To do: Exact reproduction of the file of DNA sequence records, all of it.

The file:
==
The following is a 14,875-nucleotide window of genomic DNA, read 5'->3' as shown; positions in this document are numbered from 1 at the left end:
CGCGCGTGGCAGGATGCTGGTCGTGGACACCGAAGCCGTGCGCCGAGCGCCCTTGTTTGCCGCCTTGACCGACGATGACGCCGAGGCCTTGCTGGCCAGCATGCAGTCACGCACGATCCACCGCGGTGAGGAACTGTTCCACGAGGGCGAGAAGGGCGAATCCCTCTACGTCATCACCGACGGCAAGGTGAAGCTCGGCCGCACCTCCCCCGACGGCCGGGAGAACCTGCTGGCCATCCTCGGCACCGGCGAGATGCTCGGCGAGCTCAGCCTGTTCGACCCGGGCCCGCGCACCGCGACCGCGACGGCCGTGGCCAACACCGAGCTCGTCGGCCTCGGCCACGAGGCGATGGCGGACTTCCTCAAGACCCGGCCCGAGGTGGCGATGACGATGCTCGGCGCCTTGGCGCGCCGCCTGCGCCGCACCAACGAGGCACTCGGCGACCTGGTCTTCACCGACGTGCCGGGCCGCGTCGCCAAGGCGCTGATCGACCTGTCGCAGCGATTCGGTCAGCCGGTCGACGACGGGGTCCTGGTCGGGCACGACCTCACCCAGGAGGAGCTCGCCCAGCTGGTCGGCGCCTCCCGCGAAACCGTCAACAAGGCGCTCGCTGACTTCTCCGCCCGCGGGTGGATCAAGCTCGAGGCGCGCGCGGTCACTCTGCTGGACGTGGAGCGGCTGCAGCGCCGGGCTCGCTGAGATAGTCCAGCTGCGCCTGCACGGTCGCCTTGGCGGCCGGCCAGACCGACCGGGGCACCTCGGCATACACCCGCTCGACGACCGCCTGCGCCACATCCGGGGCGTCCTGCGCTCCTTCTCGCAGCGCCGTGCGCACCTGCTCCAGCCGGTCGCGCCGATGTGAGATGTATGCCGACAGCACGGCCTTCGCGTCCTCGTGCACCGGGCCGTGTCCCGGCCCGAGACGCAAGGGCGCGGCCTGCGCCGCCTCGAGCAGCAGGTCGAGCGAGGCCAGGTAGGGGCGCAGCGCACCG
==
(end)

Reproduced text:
The following is a 14,875-nucleotide window of genomic DNA, read 5'->3' as shown; positions in this document are numbered from 1 at the left end:
CGCGCGTGGCAGGATGCTGGTCGTGGACACCGAAGCCGTGCGCCGAGCGCCCTTGTTTGCCGCCTTGACCGACGATGACGCCGAGGCCTTGCTGGCCAGCATGCAGTCACGCACGATCCACCGCGGTGAGGAACTGTTCCACGAGGGCGAGAAGGGCGAATCCCTCTACGTCATCACCGACGGCAAGGTGAAGCTCGGCCGCACCTCCCCCGACGGCCGGGAGAACCTGCTGGCCATCCTCGGCACCGGCGAGATGCTCGGCGAGCTCAGCCTGTTCGACCCGGGCCCGCGCACCGCGACCGCGACGGCCGTGGCCAACACCGAGCTCGTCGGCCTCGGCCACGAGGCGATGGCGGACTTCCTCAAGACCCGGCCCGAGGTGGCGATGACGATGCTCGGCGCCTTGGCGCGCCGCCTGCGCCGCACCAACGAGGCACTCGGCGACCTGGTCTTCACCGACGTGCCGGGCCGCGTCGCCAAGGCGCTGATCGACCTGTCGCAGCGATTCGGTCAGCCGGTCGACGACGGGGTCCTGGTCGGGCACGACCTCACCCAGGAGGAGCTCGCCCAGCTGGTCGGCGCCTCCCGCGAAACCGTCAACAAGGCGCTCGCTGACTTCTCCGCCCGCGGGTGGATCAAGCTCGAGGCGCGCGCGGTCACTCTGCTGGACGTGGAGCGGCTGCAGCGCCGGGCTCGCTGAGATAGTCCAGCTGCGCCTGCACGGTCGCCTTGGCGGCCGGCCAGACCGACCGGGGCACCTCGGCATACACCCGCTCGACGACCGCCTGCGCCACATCCGGGGCGTCCTGCGCTCCTTCTCGCAGCGCCGTGCGCACCTGCTCCAGCCGGTCGCGCCGATGTGAGATGTATGCCGACAGCACGGCCTTCGCGTCCTCGTGCACCGGGCCGTGTCCCGGCCCGAGACGCAAGGGCGCGGCCTGCGCCGCCTCGAGCAGCAGGTCGAGCGAGGCCAGGTAGGGGCGCAGCGCACCG